The people of Grenfell are patiently waiting to find out the future of long-term care in their community.

The Ministry of Rural Health closed the doors to the Grenfell nursing home in August due to the presence of mould.

The government had promised the community to renovate or build a new facility. As of Thursday, exhaust can be seen coming from the chimneys but there is no signs of repairs.

“(I) actually talked to Mr. Ottenbreit. He was in a meeting down in Kipling here a couple months ago and he reiterated level four beds would be restored to the Town of Grenfell,” said Grenfell mayor Rod Wolfe.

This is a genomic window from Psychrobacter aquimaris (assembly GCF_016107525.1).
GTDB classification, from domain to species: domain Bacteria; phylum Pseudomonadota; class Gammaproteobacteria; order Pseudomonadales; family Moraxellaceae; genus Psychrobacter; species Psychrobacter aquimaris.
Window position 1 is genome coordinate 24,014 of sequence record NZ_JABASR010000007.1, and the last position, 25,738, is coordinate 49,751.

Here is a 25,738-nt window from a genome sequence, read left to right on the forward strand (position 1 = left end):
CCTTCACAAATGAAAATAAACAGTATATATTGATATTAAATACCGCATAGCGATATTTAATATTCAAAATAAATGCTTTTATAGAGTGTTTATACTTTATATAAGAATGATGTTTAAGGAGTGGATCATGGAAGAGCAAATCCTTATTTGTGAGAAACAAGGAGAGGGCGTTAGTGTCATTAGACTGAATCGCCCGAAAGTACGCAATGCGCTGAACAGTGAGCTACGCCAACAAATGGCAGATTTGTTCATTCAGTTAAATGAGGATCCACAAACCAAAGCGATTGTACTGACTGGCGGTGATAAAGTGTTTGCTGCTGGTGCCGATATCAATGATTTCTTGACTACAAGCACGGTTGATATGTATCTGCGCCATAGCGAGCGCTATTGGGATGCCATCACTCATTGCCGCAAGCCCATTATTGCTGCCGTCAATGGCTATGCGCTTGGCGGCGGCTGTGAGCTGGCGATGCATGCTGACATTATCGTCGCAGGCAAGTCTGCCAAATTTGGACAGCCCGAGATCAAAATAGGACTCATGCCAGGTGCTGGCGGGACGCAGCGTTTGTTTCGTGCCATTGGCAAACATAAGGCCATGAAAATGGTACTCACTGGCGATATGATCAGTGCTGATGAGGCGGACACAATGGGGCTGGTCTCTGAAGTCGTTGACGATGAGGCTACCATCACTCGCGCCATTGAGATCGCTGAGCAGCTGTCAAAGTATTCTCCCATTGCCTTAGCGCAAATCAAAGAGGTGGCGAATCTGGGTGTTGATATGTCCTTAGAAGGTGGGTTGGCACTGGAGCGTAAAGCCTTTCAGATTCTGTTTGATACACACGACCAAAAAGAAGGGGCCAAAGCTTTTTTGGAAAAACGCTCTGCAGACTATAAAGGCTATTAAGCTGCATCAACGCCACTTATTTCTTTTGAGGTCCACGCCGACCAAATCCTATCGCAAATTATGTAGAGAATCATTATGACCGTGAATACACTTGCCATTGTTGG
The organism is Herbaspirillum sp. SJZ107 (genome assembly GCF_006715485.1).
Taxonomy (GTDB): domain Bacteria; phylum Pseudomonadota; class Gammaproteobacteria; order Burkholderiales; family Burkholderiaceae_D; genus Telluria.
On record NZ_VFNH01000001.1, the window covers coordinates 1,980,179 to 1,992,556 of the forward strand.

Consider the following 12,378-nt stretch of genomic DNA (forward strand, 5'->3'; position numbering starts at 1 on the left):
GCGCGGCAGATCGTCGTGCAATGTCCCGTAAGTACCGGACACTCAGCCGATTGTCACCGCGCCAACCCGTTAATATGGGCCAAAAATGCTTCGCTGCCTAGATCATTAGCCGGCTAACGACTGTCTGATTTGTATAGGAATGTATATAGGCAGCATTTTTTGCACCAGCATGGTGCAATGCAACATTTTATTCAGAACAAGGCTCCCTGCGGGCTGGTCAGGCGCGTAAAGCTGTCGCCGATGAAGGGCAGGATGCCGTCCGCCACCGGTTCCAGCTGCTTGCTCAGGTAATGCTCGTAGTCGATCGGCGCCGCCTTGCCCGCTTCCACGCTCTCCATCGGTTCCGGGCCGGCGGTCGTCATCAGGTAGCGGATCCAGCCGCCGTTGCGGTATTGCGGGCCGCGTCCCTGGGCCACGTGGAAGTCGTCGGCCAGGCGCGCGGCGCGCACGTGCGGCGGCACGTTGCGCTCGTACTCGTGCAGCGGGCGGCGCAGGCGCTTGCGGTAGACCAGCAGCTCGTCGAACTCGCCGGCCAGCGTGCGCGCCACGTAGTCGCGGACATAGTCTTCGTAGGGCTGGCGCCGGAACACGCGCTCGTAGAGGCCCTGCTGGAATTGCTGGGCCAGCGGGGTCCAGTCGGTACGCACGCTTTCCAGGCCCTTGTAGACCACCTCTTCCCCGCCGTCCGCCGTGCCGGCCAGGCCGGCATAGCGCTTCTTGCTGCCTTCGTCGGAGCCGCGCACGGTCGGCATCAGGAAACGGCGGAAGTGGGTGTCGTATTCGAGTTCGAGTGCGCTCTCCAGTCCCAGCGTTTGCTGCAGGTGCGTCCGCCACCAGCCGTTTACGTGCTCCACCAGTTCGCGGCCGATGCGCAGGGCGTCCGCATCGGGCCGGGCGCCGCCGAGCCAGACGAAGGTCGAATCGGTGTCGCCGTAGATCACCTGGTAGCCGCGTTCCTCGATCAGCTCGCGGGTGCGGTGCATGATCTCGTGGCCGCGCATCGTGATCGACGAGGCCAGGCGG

“I had a conversation with him here a couple nights ago and he reiterated the same thing.”

One of the options for the community is a privately-owned nursing home, one of the things to be discussed at a town hall meeting in Grenfell Thursday night.

The union, CUPE, believes a privately-owned facility will be inadequate.

“The private sector isn’t the right place to go for long-term care,” said CUPE’s Rebecca Reynard.

“The health region is the most appropriate place to be dealing with long-term care. That’s where you are going to find the professionals that know the work, know the community.”

Twenty-one residences were forced to leave the nursing home in August and the union says 65 full-time and part-time employees were relocated to other communities.

Based on reports by CTV’s Wayne Mantyka